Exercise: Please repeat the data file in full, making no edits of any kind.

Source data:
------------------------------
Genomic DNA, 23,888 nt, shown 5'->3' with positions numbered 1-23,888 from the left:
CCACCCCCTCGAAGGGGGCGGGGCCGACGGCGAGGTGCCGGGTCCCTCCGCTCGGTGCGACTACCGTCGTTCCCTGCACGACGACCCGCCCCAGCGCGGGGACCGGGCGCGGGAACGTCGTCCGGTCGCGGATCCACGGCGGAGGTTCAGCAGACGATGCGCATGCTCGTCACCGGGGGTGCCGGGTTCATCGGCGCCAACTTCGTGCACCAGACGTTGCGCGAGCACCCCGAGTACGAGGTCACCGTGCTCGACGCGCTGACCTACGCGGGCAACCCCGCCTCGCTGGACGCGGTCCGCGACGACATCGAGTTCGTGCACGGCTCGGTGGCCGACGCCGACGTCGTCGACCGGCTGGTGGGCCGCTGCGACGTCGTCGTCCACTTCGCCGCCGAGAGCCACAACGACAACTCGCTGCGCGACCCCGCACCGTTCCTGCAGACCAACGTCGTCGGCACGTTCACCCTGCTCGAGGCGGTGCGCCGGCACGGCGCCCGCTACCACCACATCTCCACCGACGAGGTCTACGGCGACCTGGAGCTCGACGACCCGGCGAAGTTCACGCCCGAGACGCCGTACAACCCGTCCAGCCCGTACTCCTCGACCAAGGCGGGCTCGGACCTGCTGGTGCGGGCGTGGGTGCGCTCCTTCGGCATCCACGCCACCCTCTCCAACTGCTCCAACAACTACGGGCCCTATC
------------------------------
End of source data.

Genomic DNA, 23,888 nt, shown 5'->3' with positions numbered 1-23,888 from the left:
CCACCCCCTCGAAGGGGGCGGGGCCGACGGCGAGGTGCCGGGTCCCTCCGCTCGGTGCGACTACCGTCGTTCCCTGCACGACGACCCGCCCCAGCGCGGGGACCGGGCGCGGGAACGTCGTCCGGTCGCGGATCCACGGCGGAGGTTCAGCAGACGATGCGCATGCTCGTCACCGGGGGTGCCGGGTTCATCGGCGCCAACTTCGTGCACCAGACGTTGCGCGAGCACCCCGAGTACGAGGTCACCGTGCTCGACGCGCTGACCTACGCGGGCAACCCCGCCTCGCTGGACGCGGTCCGCGACGACATCGAGTTCGTGCACGGCTCGGTGGCCGACGCCGACGTCGTCGACCGGCTGGTGGGCCGCTGCGACGTCGTCGTCCACTTCGCCGCCGAGAGCCACAACGACAACTCGCTGCGCGACCCCGCACCGTTCCTGCAGACCAACGTCGTCGGCACGTTCACCCTGCTCGAGGCGGTGCGCCGGCACGGCGCCCGCTACCACCACATCTCCACCGACGAGGTCTACGGCGACCTGGAGCTCGACGACCCGGCGAAGTTCACGCCCGAGACGCCGTACAACCCGTCCAGCCCGTACTCCTCGACCAAGGCGGGCTCGGACCTGCTGGTGCGGGCGTGGGTGCGCTCCTTCGGCATCCACGCCACCCTCTCCAACTGCTCCAACAACTACGGGCCCTATC